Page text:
Meeting Notes - September 20, 2016

Tonight was the first meeting of the GECDSB for the 2016-17 school year. A motion to consider the benefits and challenges of maintaining Kennedy pool was discussed and we reviewed several by-laws including how often we will receive presentations from community members.

We were welcomed back with four members of the Windsor Symphony Orchestra playing the national anthem. There were also several announcements including our new Superintendent of Education, Dina Salinitri, and this year’s student trustees, Colton Allen and Elisa Quaggiotto. We are looking forward to working with them! Trustees Cheryl Lovell and Kim McKinley both received service recognition pins for their time serving as trustees. Congratulations to both of them!

We celebrated the September Student of the Month, Tasnia Nabil, of Vincent Massey Secondary School. She was introduced as “not your average student of the month” and you may recognize her name from a Windsor Star article last year describing her cancer research. From the article, “The therapy… aims to use ferromagnetic nanoparticles, magnetite, to destroy cancerous tumours without the negative health effects. It works by injecting the particles into the tumour. Then an alternating magnetic field causes the particles to vibrate, creating heat.” She is a dedicated student and talented researcher who travels to London bi-weekly to conduct research and testing. I have had the pleasure of presenting awards to her the last two years at the Windsor Regional Science Technology and Engineering Fair. Congratulations, Tasnia! 

Maestro Robert Franz of WSO took us through an overview of the programming offered by WSO and the ways in which classical music helps children learn. WSO offers programming to students in Kindergarten through grade 12 and last year, 6000 students across 23 schools visited WSO. He is hoping to increase the turnout this year. He described music as having an essential role in children’s learning and that classical music has unique qualities for teaching and learning. He noted that research shows when children are taught how to listen to and think about classical music, their learning outcomes improve. The key is to teach them how to look for patterns and notice changes. He then took trustees through a short exercise while the musicians played Bach’s Brandenburg Concerto No. 3.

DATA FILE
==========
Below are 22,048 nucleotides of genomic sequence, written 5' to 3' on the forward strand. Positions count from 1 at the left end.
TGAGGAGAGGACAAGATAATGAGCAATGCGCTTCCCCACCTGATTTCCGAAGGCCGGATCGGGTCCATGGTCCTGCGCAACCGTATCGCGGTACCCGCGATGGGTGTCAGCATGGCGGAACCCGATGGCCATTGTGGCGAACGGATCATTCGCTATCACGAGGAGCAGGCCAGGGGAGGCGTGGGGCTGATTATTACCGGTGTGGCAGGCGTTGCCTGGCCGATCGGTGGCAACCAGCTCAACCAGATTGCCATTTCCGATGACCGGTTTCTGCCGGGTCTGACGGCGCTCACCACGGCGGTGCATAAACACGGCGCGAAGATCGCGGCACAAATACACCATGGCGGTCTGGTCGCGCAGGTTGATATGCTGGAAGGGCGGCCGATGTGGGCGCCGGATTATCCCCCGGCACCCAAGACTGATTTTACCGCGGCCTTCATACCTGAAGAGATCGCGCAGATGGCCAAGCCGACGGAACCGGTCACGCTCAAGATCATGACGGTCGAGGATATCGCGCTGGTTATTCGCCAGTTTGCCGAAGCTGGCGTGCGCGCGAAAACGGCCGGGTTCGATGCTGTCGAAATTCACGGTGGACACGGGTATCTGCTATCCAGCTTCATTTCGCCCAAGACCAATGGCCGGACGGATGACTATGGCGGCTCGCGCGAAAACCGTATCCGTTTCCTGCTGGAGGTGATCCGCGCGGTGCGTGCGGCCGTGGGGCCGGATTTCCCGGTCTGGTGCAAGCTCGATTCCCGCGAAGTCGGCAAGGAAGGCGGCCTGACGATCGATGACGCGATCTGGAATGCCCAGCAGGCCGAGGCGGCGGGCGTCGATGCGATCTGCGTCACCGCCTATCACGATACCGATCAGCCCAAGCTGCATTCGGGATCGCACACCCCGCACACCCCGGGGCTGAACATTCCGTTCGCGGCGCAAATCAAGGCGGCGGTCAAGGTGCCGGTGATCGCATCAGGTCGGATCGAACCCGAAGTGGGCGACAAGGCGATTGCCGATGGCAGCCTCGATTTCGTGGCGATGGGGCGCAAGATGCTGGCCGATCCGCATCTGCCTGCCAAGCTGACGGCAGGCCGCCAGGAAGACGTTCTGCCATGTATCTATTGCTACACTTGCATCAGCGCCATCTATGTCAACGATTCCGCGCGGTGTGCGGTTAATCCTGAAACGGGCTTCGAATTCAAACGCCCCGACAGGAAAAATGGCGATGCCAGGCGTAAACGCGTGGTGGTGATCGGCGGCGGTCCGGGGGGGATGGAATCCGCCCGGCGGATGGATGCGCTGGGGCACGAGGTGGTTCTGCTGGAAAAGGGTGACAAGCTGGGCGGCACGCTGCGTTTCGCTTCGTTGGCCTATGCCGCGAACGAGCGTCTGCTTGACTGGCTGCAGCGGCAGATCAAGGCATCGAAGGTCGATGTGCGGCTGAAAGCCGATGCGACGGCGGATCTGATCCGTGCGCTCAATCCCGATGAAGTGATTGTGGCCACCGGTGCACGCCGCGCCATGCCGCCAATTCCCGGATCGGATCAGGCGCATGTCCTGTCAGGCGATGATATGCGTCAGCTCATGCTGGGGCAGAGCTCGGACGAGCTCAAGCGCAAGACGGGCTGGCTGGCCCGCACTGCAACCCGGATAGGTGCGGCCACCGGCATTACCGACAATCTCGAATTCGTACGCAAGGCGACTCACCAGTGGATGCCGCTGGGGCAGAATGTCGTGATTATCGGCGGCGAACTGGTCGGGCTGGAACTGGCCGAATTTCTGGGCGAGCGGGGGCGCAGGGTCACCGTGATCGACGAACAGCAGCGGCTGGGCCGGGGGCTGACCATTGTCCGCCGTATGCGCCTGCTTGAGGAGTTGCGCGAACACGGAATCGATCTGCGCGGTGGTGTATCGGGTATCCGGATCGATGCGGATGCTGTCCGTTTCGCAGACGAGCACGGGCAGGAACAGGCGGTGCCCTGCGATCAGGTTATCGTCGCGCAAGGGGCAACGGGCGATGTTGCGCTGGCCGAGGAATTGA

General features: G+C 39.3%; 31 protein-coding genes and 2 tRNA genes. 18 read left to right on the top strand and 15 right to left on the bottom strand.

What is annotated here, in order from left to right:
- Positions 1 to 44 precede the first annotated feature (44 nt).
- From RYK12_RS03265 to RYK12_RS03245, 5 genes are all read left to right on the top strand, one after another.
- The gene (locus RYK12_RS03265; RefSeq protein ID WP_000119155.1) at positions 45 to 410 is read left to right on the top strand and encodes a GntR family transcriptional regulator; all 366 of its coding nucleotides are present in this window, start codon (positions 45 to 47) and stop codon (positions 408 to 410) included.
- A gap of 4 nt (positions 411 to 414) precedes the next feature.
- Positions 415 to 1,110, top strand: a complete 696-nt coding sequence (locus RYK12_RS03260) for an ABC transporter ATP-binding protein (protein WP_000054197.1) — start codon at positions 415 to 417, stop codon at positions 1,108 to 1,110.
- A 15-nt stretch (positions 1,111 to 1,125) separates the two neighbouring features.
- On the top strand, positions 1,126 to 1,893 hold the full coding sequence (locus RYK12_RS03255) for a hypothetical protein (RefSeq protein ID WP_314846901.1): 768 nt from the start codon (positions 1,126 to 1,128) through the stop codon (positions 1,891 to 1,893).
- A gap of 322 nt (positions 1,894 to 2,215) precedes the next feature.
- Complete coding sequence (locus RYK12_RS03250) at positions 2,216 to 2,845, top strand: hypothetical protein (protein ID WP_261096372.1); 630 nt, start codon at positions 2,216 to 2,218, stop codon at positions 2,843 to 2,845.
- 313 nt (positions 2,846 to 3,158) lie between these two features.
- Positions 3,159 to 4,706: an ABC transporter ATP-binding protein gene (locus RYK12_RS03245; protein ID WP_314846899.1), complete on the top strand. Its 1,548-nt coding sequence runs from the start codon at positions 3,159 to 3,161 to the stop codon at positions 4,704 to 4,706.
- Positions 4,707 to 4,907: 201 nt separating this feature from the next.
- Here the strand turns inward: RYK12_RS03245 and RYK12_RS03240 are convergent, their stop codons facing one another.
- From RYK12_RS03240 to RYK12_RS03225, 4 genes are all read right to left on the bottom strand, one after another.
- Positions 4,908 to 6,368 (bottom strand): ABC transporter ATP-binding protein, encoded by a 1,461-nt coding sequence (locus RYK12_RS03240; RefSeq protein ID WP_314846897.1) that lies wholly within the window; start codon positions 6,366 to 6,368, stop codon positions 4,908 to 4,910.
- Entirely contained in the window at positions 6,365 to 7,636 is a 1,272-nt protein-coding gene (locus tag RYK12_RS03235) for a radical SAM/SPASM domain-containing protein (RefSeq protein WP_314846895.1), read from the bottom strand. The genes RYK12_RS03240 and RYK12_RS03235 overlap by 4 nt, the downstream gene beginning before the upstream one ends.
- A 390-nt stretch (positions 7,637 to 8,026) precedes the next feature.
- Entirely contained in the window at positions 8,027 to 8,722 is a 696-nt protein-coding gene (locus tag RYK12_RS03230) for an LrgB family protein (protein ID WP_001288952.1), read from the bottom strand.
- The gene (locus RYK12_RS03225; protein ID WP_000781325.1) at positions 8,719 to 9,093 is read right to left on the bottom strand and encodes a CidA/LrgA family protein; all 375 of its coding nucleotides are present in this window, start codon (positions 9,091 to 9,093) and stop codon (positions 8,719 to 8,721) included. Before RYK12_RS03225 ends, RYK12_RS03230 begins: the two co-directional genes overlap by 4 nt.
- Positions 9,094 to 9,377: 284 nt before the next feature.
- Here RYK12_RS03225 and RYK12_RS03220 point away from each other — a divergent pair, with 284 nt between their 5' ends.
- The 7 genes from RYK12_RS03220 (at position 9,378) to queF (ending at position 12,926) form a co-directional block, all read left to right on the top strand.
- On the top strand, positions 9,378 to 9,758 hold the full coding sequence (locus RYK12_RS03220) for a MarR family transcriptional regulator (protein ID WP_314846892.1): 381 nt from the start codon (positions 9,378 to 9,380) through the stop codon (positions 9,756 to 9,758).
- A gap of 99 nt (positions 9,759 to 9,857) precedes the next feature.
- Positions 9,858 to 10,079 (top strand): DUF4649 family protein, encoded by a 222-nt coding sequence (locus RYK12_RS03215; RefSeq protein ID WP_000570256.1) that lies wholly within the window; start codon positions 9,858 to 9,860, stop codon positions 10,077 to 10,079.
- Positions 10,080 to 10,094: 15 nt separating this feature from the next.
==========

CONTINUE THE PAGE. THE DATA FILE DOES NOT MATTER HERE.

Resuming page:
One of the big items on the agenda tonight was the motion from Trustee Alan Halberstadt that administration report back on the pros and cons of maintaining the pool at Kennedy Collegiate:

That administration report to the board on the costs and savings, pros and cons, over the next five years of closing the Kennedy Collegiate pool and include the cost of filling in the pool.

I supported Trustee Halberstadt’s motion. While I believe that we need to provide unique and appealing offerings to students in the way of programming and amenities, we have a $3.75 million deficit, and I want to consider mitigation initiatives other than closing neighbourhood schools - which has been the only major cost mitigation initiative proposed to date and I don’t think this should be our go-to solution. We are also told that utilization is low, but have not seen numbers. I asked that utilization stats be included in the report. The motion passed and I will report back on the outcomes.

We also considered several recommendations from the Ad Hoc By-Law Committee including a recommendation to maintain article 6:70 as is:

The Chair may decline to place a delegation or speaker on the agenda if they have addressed the Board on the same matter within the previous five months or the subject is not within the jurisdiction of the Board. However a written submission may be accepted and distributed to Trustees.

I spoke against the committee's recommendation to maintain the by-law as is and asked trustees to consider the message we are sending to the public when we limit the frequency with which they can come and speak to the board. The point was also made by Trustee Kilpatrick that this should not be a decision made solely by the Chair. Although it seems that requests to speak repeatedly on the same issue do not come up often, it does happen during PARCs. Often these are groups of community people who can share the job of making the actual presentation. However, it was also noted that many of these people spend a great deal of time and energy researching and preparing and it is not as simple as just sending the information to trustees or asking someone else to present for them. The motion was amended that the Board will make these decisions and that PARCs will be an exception to the rule. I would have liked to have seen no limits at all, but this is a step in the right direction.

The next public meeting is on October 4. Hope to see you there!


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Jessica Sartori